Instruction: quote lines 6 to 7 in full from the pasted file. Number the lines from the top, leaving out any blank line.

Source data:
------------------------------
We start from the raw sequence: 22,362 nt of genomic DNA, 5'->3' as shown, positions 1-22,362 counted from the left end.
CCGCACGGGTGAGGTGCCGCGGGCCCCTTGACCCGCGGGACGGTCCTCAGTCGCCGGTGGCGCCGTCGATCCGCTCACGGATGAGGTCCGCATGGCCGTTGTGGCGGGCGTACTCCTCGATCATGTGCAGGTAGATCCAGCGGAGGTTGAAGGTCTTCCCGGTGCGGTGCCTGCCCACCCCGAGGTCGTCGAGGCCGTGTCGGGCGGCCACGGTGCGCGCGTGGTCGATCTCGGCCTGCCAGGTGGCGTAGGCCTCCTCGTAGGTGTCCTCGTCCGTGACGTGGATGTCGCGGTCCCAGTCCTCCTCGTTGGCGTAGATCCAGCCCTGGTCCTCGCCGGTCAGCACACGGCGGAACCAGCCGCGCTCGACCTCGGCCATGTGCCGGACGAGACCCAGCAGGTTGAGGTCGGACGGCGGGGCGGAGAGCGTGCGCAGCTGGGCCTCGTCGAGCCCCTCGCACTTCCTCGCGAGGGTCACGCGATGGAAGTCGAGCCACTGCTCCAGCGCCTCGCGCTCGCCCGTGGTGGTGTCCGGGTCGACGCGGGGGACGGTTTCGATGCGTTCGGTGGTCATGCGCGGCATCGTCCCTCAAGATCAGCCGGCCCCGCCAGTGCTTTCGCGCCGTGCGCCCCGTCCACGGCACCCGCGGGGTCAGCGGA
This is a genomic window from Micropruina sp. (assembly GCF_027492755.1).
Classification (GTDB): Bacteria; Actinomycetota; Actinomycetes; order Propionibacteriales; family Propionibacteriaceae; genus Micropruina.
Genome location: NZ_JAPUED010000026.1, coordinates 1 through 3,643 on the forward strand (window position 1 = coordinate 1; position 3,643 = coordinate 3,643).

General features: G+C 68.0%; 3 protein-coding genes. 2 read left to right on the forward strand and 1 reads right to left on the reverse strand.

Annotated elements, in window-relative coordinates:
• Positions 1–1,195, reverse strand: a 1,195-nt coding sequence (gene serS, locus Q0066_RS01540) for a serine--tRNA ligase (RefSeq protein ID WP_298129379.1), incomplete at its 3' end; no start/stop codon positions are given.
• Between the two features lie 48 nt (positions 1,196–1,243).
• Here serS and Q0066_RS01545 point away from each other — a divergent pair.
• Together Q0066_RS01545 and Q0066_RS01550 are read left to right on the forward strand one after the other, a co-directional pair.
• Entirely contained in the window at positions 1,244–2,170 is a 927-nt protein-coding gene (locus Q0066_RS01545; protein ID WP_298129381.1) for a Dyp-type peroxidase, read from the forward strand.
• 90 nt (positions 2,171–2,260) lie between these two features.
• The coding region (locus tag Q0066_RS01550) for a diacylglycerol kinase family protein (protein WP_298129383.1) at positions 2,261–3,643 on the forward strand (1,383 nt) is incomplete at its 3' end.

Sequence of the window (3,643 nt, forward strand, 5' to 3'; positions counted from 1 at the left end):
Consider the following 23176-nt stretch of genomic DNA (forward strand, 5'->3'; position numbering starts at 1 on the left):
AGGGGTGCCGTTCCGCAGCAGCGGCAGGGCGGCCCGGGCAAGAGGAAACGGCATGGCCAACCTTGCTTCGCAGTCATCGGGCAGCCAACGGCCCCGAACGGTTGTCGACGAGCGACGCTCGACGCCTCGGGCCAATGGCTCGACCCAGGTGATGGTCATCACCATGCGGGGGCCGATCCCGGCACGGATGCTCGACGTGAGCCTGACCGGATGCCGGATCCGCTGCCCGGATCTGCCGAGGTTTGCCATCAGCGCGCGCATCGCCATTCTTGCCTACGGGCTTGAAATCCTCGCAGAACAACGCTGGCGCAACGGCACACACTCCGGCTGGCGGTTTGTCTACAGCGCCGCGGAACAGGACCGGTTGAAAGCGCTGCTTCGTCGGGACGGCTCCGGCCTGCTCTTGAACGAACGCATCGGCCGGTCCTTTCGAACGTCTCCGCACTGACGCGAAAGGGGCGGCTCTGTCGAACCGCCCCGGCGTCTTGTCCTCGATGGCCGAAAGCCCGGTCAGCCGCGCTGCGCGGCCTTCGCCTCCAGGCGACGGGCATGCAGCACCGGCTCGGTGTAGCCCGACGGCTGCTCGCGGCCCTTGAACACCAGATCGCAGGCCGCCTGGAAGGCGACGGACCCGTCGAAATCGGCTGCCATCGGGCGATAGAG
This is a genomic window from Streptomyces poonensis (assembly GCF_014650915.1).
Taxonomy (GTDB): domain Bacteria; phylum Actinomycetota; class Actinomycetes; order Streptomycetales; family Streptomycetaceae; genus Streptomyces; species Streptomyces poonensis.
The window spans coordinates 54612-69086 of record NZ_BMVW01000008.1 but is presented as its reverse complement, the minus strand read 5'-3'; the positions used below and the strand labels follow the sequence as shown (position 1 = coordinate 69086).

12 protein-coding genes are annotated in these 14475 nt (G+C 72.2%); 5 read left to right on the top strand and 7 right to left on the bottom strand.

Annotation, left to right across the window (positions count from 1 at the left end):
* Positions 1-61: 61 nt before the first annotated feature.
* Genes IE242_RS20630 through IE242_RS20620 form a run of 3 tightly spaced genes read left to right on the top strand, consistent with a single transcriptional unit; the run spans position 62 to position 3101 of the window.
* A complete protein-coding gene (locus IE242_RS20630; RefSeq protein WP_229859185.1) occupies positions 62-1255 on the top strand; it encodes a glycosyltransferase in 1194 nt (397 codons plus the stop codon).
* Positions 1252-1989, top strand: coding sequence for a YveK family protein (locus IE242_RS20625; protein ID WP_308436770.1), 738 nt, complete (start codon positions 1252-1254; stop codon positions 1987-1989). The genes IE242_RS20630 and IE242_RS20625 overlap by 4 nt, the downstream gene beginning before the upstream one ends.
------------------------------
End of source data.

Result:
General features: G+C 68.0%; 3 protein-coding genes. 2 read left to right on the forward strand and 1 reads right to left on the reverse strand.

Annotated elements, in window-relative coordinates: